Grumpy about emotional violence

I’m still obsessing about violence. I’ve got to get on to other issues, like the laundry and my dirty bathrooms, but the problem is, writing about this kind of thing memorializes all my inconsistencies and ill-formed thoughts–

I’m dying here. I just typed “ill” EIGHT times (including the one here in quotes) because my iPhone keeps changing it to “I’ll”, and my right thumb keeps twitching wrong so I’m space-barring instead of x-clicking on the autocorrect suggestion. Fricking autocorrect nazi lives in my phone, I just want to throw it at the wall and then crush it viciously into a thousand pieces with my boot heel and feed them to Nick’s 14-inch Schleich T Rex.

I’ll be back when I have a chance to turn on the computer.

It’s 8 hours later. All better. So what I’ve been obsessing on is that two days ago I actually thought I’m not a violent person, and even worse I wrote that down. It’s crazy talk. The fact that I couldn’t kill innocent baby mice to save them from suffering had nothing to do with my inner peacenik. I just wasn’t motivated enough, probably because I didn’t feel threatened by them. Maybe I don’t beat on people with fists and sticks, but I’ve spent more than three years following Jesse to therapy and working on controlling my emotional violence and verbal meanness. I may not have fists of fury, but I definitely have feelings of fury and a bad habit of letting them vent.

My mom was a spectacular role model on this front. When the mood was right, she was held in thrall by her rage. I once saw her chase my dad around the house with an empty wine glass, trying to break it over his head. He was a full foot taller and at least a hundred pounds heavier than her. She got close enough to make the slam, and as he put up his arms to defend himself against the blow, she was knocked over. The moment she went down my dad was filled with remorse and concern over whether he had hurt her. She was just fine, but even from the floor she kept trying to land a blow with that blessed wine glass until Dad took it out of her hand.

Dad was a big grumpy teddy bear, who never laid a hand on us in anger as far as I can remember. Mom, on the other hand, was unrestrained. Her anger was always self-assured. At her tallest she was 4-foot-11 and pretty slight, so she couldn’t really do any damage, but she was scary anyway. I once witnessed her chasing my brother Eric with a house slipper, trying to whack on him with it and screaming all the while. This was when he was a junior or senior in high school.  He was an all-Nor-Cal linebacker, 5-10 or 5-11, somewhere around 200 pounds, thick and lean and mean. I tell you, he was terrified by Mom. We all were. If she got going, she would lash out at anything in her path, and she had the wit and insight to make the blows that fell out of her mouth count.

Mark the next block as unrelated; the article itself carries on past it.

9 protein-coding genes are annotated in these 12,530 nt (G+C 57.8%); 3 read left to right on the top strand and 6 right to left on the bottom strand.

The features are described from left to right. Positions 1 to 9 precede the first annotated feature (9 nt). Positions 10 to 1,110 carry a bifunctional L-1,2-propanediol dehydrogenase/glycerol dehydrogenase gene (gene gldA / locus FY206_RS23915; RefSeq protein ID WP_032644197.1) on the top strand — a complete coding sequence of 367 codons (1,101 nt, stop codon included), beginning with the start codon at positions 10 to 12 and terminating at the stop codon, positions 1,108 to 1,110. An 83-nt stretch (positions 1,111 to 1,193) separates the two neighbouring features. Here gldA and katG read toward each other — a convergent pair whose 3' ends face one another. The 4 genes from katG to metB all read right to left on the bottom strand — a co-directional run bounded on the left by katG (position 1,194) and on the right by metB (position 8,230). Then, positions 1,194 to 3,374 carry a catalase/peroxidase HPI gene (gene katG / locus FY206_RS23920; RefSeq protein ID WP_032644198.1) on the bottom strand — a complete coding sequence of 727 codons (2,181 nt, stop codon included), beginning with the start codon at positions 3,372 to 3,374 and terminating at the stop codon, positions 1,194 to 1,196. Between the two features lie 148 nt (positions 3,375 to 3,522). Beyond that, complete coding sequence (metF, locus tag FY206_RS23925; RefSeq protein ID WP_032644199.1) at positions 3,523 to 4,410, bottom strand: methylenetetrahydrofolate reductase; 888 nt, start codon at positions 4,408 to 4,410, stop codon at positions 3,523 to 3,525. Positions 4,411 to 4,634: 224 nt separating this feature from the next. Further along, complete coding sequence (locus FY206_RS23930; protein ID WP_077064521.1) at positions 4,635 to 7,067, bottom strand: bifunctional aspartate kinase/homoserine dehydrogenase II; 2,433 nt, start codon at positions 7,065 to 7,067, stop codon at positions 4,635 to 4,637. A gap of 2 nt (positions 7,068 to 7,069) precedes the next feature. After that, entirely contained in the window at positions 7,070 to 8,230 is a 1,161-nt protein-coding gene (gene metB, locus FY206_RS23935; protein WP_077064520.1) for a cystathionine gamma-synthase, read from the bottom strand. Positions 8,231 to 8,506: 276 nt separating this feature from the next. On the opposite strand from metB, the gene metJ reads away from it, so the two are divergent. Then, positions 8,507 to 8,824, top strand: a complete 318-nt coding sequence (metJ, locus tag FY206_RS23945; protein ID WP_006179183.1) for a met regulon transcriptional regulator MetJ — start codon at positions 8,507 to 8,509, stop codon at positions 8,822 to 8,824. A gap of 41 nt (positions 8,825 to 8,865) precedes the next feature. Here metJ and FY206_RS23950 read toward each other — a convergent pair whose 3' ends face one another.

I inherited Mom’s furies and passion, an instinct born of genes and childhood experiences. I guess there’s something positive about having strong feelings — actually, no, there’s nothing good about raging out at people you love. But Anthony tolerated my moods pretty patiently in our early years together. Fighting for us amounted to me yelling at Anthony, and then Anthony staring at me and saying almost nothing. Once I screamed at him in frustration, “WHY AREN’T YOU SAYING ANYTHING?? YOU SHOULD BE SAYING SOMETHING!!!” He answered me quietly, staring me straight in the eye. “I can’t think of anything to say that wouldn’t just be mean.”

Anthony doesn’t fight fair. Some time in our mid-20’s, when I still thought I was a rational, sane person, we had a big fight over something that must have been nothing. After my hot head had cooled down, Anthony looked at me with that appraising way that he has, like he was thinking carefully about what would happen when he spoke and deciding to say it anyway. “You know, Carla,” he started, “ever since I met you, I thought I was a complete dickhead about once a month. But it turns out, it’s not me. It’s you.”

Gah. It was a clean and accurate blow. I’ve never really recovered from it.